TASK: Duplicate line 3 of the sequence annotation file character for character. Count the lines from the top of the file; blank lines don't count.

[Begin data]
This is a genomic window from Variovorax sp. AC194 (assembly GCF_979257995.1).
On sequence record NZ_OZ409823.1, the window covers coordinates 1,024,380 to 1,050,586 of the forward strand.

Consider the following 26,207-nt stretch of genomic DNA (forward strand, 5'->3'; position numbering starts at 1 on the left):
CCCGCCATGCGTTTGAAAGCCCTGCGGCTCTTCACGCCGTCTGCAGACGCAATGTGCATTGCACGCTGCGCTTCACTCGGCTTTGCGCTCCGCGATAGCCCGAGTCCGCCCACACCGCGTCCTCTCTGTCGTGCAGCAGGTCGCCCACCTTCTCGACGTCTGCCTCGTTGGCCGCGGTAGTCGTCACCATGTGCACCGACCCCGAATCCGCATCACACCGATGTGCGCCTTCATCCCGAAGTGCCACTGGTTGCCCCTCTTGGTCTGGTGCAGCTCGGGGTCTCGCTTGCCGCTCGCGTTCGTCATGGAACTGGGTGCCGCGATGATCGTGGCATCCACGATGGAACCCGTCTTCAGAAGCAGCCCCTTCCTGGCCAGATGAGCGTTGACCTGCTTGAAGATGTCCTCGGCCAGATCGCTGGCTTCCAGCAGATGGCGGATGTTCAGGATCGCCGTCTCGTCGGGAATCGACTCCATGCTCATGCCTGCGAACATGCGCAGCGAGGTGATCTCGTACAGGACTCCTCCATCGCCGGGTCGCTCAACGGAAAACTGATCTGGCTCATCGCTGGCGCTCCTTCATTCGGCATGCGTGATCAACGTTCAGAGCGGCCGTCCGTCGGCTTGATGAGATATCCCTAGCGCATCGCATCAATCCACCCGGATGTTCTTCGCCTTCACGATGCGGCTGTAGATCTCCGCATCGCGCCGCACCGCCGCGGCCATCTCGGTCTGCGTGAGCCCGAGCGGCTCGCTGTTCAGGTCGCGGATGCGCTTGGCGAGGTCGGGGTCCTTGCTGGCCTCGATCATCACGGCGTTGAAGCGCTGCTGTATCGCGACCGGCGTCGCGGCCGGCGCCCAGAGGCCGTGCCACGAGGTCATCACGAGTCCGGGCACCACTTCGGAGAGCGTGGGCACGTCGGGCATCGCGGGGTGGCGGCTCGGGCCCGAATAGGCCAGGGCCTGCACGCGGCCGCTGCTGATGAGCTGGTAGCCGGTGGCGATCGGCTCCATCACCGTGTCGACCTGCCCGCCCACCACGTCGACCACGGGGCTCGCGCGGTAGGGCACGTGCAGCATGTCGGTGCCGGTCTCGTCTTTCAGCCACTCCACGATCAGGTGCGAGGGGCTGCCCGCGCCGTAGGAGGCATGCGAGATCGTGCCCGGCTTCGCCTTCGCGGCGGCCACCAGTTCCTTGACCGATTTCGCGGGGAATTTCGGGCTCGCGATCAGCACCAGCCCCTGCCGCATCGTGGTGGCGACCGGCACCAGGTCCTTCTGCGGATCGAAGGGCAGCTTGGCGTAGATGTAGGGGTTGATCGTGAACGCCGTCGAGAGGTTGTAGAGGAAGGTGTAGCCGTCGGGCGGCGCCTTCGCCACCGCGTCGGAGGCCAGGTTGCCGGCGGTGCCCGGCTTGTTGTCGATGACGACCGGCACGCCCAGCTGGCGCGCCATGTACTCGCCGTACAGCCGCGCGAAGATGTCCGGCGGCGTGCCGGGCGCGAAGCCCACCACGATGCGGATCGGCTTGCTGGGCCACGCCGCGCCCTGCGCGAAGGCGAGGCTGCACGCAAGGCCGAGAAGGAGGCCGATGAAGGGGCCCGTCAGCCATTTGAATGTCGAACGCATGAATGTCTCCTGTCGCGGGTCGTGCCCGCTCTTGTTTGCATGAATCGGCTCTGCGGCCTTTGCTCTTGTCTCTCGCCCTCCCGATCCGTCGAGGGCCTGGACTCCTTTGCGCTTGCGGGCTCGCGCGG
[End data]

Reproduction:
Consider the following 26,207-nt stretch of genomic DNA (forward strand, 5'->3'; position numbering starts at 1 on the left):